There are two types of squeal: one is a high-pitched shriek and the other is a low-pitched growl. A high-pitched shriek occurs during normal braking. It also occurs during light braking on vehicles with disc brakes. A low-pitched growl occurs just before the vehicle comes to a stop when the brake pedal is depressed hard.
Fluctuations in brake pad friction or shoe friction (due to hardening of the friction material).
Resonances in the brake rotors, drums, or backing plates due to lack of rigidity in those components.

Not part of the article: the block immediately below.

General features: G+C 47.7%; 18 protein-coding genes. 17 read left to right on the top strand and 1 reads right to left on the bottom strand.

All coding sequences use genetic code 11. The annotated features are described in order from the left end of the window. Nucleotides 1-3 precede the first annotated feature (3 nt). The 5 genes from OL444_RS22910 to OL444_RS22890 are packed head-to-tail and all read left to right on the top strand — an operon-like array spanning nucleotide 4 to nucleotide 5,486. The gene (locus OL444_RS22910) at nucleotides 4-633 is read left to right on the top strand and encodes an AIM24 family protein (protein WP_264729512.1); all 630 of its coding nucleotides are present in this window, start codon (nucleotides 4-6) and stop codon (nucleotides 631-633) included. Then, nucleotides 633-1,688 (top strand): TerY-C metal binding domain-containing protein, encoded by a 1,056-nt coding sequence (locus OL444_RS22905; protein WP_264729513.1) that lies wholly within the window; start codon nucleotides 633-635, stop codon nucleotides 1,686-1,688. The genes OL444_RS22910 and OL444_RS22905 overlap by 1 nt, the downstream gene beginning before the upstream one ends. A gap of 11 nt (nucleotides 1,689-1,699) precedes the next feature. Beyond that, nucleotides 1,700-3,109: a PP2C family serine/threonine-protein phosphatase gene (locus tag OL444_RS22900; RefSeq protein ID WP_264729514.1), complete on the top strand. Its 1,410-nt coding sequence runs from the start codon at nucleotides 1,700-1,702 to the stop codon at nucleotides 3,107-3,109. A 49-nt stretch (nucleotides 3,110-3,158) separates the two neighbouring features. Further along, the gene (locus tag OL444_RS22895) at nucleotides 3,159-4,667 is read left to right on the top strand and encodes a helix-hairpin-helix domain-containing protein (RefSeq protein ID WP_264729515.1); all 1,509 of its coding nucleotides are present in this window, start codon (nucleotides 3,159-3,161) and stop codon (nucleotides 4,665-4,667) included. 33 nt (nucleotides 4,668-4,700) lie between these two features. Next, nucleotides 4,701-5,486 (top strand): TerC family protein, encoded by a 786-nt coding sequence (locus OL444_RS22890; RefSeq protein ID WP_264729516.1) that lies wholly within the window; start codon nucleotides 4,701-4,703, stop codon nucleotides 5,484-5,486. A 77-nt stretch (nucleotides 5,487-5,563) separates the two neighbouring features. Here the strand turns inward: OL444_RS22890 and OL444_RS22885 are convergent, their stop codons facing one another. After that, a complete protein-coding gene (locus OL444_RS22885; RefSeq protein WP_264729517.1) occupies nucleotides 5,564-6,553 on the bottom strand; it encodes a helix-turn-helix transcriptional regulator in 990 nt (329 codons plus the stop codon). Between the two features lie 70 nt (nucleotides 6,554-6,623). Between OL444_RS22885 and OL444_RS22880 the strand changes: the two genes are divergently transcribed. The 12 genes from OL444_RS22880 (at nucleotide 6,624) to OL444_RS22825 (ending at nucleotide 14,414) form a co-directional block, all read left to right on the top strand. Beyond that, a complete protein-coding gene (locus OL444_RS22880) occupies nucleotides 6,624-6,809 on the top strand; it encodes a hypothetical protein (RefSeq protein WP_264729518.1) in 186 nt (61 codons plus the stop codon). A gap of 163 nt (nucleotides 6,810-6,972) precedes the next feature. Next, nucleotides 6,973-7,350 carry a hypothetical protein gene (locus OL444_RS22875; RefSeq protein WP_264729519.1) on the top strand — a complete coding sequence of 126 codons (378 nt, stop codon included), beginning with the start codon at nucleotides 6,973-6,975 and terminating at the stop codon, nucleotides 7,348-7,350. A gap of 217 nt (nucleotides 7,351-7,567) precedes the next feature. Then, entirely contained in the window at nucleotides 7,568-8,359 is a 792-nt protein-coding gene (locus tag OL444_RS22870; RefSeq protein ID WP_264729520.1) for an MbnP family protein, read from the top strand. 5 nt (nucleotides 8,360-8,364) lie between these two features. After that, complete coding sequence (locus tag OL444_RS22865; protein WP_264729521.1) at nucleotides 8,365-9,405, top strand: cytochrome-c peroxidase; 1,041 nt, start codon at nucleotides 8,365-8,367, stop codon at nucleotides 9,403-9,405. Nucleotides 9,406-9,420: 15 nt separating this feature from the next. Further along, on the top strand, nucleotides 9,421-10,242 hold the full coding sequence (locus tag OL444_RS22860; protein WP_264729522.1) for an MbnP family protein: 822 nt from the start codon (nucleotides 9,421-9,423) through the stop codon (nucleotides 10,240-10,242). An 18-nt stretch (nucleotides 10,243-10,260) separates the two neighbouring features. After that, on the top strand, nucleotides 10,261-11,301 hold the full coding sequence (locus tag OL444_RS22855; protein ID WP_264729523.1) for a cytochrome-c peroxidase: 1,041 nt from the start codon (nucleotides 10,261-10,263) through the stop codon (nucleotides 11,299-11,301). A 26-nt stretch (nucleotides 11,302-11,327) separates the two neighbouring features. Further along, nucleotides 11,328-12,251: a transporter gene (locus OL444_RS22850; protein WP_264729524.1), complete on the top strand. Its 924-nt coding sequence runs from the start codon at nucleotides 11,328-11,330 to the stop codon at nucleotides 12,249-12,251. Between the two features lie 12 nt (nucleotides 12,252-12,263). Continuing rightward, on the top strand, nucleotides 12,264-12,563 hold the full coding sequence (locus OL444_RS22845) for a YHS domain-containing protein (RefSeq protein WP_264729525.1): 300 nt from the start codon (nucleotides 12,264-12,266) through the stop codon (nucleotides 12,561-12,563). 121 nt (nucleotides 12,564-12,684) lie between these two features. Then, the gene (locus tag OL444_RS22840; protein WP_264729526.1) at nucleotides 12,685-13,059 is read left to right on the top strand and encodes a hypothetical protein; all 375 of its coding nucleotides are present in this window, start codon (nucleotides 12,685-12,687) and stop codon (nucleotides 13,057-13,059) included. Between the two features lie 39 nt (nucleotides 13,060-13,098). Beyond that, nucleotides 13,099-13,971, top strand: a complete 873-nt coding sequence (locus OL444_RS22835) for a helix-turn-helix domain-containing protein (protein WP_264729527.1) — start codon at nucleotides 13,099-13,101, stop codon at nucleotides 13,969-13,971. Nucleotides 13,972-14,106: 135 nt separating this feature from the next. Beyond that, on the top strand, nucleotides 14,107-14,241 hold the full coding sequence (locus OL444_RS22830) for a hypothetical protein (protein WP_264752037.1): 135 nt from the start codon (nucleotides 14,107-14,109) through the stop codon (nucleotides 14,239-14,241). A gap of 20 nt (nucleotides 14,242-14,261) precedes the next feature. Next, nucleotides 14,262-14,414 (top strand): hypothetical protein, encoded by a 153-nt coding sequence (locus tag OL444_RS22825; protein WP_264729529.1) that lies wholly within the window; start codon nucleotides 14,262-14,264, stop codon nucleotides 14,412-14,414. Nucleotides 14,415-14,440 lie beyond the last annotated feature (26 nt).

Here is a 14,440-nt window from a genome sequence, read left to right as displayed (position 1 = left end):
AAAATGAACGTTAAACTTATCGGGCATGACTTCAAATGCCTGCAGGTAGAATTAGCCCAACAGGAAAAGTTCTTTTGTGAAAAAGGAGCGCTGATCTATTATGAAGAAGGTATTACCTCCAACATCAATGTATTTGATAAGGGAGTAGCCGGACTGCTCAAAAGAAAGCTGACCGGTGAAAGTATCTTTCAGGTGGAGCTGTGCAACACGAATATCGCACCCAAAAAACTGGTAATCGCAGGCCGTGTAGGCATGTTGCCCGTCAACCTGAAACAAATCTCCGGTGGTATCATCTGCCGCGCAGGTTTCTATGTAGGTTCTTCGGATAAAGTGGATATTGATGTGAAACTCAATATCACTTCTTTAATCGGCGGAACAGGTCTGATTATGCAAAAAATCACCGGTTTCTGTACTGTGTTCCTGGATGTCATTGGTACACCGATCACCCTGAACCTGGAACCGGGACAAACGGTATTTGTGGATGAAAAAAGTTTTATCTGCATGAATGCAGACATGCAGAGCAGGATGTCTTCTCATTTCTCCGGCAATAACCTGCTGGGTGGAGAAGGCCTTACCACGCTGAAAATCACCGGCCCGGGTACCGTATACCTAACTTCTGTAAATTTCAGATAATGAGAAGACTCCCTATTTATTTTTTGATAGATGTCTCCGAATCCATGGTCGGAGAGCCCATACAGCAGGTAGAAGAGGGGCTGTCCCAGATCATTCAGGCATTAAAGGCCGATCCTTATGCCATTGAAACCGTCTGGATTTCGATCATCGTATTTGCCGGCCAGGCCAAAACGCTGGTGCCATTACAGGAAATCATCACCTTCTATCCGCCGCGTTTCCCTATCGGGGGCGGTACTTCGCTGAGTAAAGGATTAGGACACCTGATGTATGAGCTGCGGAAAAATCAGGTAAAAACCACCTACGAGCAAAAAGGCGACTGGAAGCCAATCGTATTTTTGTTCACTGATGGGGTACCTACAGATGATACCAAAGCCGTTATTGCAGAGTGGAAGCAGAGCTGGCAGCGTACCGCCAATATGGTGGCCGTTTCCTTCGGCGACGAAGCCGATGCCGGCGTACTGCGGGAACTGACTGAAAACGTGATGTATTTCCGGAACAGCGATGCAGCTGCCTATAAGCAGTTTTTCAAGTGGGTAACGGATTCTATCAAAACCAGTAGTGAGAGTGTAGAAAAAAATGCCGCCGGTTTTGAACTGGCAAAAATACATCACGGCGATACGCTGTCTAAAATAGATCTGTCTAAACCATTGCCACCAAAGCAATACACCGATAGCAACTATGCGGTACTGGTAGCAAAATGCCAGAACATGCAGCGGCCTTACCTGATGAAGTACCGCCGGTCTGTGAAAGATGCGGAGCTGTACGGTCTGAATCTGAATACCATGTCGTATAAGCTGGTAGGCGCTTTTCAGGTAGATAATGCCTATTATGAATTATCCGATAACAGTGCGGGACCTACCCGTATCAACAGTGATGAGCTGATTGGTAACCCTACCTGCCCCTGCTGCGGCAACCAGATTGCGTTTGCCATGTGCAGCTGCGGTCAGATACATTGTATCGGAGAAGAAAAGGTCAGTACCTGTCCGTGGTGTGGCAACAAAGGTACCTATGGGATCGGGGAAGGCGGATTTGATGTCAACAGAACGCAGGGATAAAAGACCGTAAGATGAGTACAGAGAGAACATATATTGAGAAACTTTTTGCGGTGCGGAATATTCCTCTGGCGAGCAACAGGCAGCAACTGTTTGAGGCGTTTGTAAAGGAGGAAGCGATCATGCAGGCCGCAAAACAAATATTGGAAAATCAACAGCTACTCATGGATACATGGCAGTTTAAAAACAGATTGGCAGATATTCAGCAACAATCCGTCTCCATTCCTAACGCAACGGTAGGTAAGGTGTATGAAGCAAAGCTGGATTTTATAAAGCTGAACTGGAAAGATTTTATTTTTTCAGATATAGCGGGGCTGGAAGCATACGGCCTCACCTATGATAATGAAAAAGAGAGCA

When the brakes are applied, the friction generated by the disc pads and rotors cause the disc pads to vibrate.
The disc rotor resonates with this vibration, creating noise.
Some disc brakes use rubber-coated anti-squeal shims, and some use double-layered anti-squeal shims. Another method of reducing brake squeal is to apply disc brake grease to both sides of the inner anti-squeal shim(s).
When the brakes are applied, the friction generated by the brake shoes and brake drums cause the brake shoes to vibrate.
The brake drums and backing plates resonate with this vibration, creating noise.